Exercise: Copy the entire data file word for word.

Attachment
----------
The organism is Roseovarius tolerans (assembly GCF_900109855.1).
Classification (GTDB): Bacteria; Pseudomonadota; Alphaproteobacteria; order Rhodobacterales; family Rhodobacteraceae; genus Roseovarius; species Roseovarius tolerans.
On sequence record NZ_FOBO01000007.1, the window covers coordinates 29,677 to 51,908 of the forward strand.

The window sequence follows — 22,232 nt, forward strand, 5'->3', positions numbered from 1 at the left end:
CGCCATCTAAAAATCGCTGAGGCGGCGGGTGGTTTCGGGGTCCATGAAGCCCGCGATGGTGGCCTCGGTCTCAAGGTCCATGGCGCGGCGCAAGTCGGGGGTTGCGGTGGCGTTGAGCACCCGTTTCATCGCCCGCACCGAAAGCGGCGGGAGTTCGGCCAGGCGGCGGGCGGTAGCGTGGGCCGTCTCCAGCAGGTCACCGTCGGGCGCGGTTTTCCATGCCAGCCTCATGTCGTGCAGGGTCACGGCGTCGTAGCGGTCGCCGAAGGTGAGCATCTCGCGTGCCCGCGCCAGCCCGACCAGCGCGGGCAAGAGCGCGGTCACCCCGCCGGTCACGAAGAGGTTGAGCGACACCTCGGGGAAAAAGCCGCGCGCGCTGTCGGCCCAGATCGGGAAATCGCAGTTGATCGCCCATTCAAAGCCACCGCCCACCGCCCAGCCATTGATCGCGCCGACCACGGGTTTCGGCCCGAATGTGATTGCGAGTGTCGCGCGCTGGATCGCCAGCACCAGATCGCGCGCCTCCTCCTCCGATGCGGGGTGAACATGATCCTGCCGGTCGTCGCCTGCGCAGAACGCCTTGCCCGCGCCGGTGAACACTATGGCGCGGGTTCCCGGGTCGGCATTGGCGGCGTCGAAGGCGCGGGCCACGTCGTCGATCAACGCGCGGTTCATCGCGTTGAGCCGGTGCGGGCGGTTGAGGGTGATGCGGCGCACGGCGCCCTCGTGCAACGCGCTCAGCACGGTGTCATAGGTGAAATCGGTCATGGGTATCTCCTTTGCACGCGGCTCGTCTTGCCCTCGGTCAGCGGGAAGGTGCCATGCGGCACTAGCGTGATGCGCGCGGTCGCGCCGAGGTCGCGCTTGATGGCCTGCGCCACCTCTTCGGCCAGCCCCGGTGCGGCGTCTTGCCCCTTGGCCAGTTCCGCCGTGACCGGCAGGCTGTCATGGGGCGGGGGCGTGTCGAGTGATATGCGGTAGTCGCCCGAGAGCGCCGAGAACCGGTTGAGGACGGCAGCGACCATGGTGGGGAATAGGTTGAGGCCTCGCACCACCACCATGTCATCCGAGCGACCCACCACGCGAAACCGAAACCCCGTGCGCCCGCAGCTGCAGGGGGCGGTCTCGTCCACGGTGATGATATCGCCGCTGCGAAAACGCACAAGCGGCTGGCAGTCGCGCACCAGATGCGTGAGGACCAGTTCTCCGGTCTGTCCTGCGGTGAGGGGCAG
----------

The organism is Roseovarius tolerans (assembly GCF_900109855.1).
Classification (GTDB): Bacteria; Pseudomonadota; Alphaproteobacteria; order Rhodobacterales; family Rhodobacteraceae; genus Roseovarius; species Roseovarius tolerans.
On sequence record NZ_FOBO01000007.1, the window covers coordinates 29,677 to 51,908 of the forward strand.

The window sequence follows — 22,232 nt, forward strand, 5'->3', positions numbered from 1 at the left end:
CGCCATCTAAAAATCGCTGAGGCGGCGGGTGGTTTCGGGGTCCATGAAGCCCGCGATGGTGGCCTCGGTCTCAAGGTCCATGGCGCGGCGCAAGTCGGGGGTTGCGGTGGCGTTGAGCACCCGTTTCATCGCCCGCACCGAAAGCGGCGGGAGTTCGGCCAGGCGGCGGGCGGTAGCGTGGGCCGTCTCCAGCAGGTCACCGTCGGGCGCGGTTTTCCATGCCAGCCTCATGTCGTGCAGGGTCACGGCGTCGTAGCGGTCGCCGAAGGTGAGCATCTCGCGTGCCCGCGCCAGCCCGACCAGCGCGGGCAAGAGCGCGGTCACCCCGCCGGTCACGAAGAGGTTGAGCGACACCTCGGGGAAAAAGCCGCGCGCGCTGTCGGCCCAGATCGGGAAATCGCAGTTGATCGCCCATTCAAAGCCACCGCCCACCGCCCAGCCATTGATCGCGCCGACCACGGGTTTCGGCCCGAATGTGATTGCGAGTGTCGCGCGCTGGATCGCCAGCACCAGATCGCGCGCCTCCTCCTCCGATGCGGGGTGAACATGATCCTGCCGGTCGTCGCCTGCGCAGAACGCCTTGCCCGCGCCGGTGAACACTATGGCGCGGGTTCCCGGGTCGGCATTGGCGGCGTCGAAGGCGCGGGCCACGTCGTCGATCAACGCGCGGTTCATCGCGTTGAGCCGGTGCGGGCGGTTGAGGGTGATGCGGCGCACGGCGCCCTCGTGCAACGCGCTCAGCACGGTGTCATAGGTGAAATCGGTCATGGGTATCTCCTTTGCACGCGGCTCGTCTTGCCCTCGGTCAGCGGGAAGGTGCCATGCGGCACTAGCGTGATGCGCGCGGTCGCGCCGAGGTCGCGCTTGATGGCCTGCGCCACCTCTTCGGCCAGCCCCGGTGCGGCGTCTTGCCCCTTGGCCAGTTCCGCCGTGACCGGCAGGCTGTCATGGGGCGGGGGCGTGTCGAGTGATATGCGGTAGTCGCCCGAGAGCGCCGAGAACCGGTTGAGGACGGCAGCGACCATGGTGGGGAATAGGTTGAGGCCTCGCACCACCACCATGTCATCCGAGCGACCCACCACGCGAAACCGAAACCCCGTGCGCCCGCAGCTGCAGGGGGCGGTCTCGTCCACGGTGATGATATCGCCGCTGCGAAAACGCACAAGCGGCTGGCAGTCGCGCACCAGATGCGTGAGGACCAGTTCTCCGGTCTGTCCTGCGGTGAGGGGCAG